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Rent vs. Own

 
 
gollum
 
Reply Sat 19 Nov, 2022 07:37 pm
I wish to know whether I should buy or rent an apartment. I will consider a one-bedroom, one-bath in a specified neighborhood.

I plot on a chart the price to buy such an apartment divided by the monthly charge to rent such an apartment (e.g., today, the apartment sells for $1 million [as a co-op or condo] and rents for $1 thousand [as an apartment rental], so it is shown as 1,000 on the chart [$1 million/1,000].

I also plot additional points on the chart for dates in the past.

Now I can see when purchasing an apartment was/is expensive compared to buying it.

Is this a good way to decide when to rent an apartment and when to buy it (i.e., rent when the ratio is relatively high; buy when it is low)?

Alternatively, if I own an apartment, to decide whether to rent it to a lessee or sell it to a purchaser?
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Type: Question • Score: 4 • Views: 153 • Replies: 5
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roger
 
  1  
Reply Sat 19 Nov, 2022 08:18 pm
@gollum,
This is just a personal opinion, but I would never 'buy' a part of someone else's building. I know that many others do.
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Agent Smith
 
  -3  
Reply Sat 19 Nov, 2022 09:02 pm
@gollum,
Until and unless you figure out a way to help you decide Rent/Own you'll be stuck. I hope someone on this forum has the brains to give you good advice on the issue.
0 Replies
 
tsarstepan
 
  1  
Reply Mon 21 Nov, 2022 11:41 am
@gollum,
gollum wrote:

Alternatively, if I own an apartment, to decide whether to rent it to a lessee or sell it to a purchaser?

No one here can answer this particular question. You are going to have to ask whatever managing entity manages the condo or coop building on whether they even allow subletting or not. Or if they have restrictions on how the reselling process is going to happen. Too many variables that can't be answered here by a2kers (like so many of your other legal adjacent questions involving real estate).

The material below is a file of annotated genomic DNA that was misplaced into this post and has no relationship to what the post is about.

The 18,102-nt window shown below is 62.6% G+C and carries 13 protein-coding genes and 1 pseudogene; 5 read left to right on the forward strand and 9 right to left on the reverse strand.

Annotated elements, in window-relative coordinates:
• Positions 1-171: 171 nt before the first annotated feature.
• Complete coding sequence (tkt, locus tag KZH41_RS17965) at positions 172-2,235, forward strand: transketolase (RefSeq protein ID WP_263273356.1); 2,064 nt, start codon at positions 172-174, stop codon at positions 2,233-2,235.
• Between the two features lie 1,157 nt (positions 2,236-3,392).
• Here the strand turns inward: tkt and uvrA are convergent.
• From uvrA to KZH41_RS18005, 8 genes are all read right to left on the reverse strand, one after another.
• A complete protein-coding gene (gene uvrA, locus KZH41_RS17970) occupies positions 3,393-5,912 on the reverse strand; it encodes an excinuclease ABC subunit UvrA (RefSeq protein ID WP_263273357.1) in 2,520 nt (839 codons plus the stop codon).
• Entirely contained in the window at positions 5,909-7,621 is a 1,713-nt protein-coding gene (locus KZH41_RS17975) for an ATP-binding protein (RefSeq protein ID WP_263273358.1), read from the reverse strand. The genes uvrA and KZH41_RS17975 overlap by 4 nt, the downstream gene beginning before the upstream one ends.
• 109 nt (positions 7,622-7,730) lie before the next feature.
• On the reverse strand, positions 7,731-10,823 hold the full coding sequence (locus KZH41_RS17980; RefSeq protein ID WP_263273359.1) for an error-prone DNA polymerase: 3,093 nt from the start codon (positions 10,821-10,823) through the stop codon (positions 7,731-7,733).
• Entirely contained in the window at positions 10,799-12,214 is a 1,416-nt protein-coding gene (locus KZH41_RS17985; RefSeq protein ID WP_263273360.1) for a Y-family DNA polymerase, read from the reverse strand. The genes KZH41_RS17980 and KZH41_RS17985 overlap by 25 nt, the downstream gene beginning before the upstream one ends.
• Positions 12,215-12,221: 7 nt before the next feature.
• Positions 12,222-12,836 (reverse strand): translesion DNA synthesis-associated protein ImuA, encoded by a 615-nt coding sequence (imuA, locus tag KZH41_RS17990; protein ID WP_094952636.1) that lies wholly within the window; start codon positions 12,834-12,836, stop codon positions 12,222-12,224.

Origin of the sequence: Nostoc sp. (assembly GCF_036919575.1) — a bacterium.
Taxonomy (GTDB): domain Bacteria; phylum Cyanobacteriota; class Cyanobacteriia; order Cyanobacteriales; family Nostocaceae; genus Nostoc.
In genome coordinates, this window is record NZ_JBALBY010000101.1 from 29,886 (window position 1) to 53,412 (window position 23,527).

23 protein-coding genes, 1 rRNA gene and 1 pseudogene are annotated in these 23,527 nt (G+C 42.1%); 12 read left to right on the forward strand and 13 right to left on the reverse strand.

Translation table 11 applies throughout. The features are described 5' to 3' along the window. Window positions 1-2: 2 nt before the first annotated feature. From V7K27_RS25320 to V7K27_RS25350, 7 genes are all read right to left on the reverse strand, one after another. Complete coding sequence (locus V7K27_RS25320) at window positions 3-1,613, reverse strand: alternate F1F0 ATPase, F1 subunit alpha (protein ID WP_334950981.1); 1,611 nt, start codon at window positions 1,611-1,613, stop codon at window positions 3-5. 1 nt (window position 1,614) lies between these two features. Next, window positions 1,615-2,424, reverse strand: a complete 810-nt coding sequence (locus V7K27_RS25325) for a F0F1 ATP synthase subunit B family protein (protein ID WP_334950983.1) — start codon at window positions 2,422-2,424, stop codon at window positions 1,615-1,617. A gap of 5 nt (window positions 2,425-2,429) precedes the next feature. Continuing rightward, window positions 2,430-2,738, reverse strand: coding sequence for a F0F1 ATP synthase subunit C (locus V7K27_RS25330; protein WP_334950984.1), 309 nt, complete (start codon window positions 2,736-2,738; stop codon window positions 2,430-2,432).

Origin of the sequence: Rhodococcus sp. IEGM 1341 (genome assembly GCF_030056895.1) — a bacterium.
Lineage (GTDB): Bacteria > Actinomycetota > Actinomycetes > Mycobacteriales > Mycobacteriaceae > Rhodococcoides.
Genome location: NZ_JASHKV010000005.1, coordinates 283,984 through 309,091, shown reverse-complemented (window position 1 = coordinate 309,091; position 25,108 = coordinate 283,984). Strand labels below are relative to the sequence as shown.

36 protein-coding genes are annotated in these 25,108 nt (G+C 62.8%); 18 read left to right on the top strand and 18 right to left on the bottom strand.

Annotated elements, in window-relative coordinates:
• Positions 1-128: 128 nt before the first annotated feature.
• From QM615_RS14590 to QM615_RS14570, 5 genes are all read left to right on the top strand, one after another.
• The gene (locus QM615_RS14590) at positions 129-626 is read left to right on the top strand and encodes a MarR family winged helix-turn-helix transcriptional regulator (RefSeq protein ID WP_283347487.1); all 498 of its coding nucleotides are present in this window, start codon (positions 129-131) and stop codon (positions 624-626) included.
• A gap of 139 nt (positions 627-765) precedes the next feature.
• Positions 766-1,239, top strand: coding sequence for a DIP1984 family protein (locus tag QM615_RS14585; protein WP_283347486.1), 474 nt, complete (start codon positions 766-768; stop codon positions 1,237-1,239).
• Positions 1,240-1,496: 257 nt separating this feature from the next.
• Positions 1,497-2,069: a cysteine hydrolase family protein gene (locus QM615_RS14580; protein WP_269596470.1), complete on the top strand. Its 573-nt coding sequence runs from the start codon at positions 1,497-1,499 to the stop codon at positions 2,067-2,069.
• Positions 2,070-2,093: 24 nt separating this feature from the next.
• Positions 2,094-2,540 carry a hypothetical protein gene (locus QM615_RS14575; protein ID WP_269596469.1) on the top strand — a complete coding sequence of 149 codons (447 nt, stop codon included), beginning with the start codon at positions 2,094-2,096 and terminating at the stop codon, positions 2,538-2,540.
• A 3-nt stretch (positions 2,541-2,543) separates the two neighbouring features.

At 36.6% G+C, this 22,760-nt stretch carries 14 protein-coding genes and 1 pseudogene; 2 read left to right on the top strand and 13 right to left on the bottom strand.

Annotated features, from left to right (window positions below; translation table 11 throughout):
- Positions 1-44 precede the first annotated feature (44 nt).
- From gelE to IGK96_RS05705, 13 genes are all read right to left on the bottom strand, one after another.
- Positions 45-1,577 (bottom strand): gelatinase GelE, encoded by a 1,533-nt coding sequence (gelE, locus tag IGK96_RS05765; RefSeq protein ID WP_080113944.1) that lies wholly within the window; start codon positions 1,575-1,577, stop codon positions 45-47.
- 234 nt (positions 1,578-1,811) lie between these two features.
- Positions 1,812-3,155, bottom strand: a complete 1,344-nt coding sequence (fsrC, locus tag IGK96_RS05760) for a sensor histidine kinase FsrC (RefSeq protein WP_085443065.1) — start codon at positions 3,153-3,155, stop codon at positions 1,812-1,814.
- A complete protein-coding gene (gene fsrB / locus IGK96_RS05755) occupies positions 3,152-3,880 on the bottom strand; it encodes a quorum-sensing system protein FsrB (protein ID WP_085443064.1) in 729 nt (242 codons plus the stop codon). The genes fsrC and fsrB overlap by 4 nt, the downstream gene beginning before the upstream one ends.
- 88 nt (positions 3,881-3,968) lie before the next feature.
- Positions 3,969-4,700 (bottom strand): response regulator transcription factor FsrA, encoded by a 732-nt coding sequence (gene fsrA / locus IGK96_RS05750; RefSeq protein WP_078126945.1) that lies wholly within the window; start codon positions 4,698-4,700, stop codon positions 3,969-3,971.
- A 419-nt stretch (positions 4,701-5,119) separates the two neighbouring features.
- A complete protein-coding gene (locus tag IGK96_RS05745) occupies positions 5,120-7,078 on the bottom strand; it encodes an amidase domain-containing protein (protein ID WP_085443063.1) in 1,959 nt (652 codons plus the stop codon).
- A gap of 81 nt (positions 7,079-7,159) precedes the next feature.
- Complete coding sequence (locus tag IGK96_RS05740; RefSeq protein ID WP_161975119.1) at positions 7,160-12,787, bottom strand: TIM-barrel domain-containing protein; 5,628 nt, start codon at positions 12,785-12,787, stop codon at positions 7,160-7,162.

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engineer
 
  1  
Reply Mon 21 Nov, 2022 01:28 pm
@gollum,
I think a better comparison would be to plot the payment you would make on the house compared to the rent you would pay. There are few reasons I recommend this, but the big one is it goes directly to cash flow. You've got to be able to make the payment each month. While rent is straightforward, property value doesn't really tell you anything about what your monthly payment is when you buy. For example, interest rates are 3x what they were 18 months ago, so that same property is now much more expensive on a monthly basis. Rent also has property taxes built in as well as some maintenance and insurance costs. You need to include those in when considering buying.
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bobsal u1553115
 
  1  
Reply Wed 23 Nov, 2022 06:50 pm
@gollum,
Owners looking forward to either a small home or rental that someone else can re-plumb (something that's happened to three family members in the last four years), re-wire, re-roof, re-etc, etc, etc.
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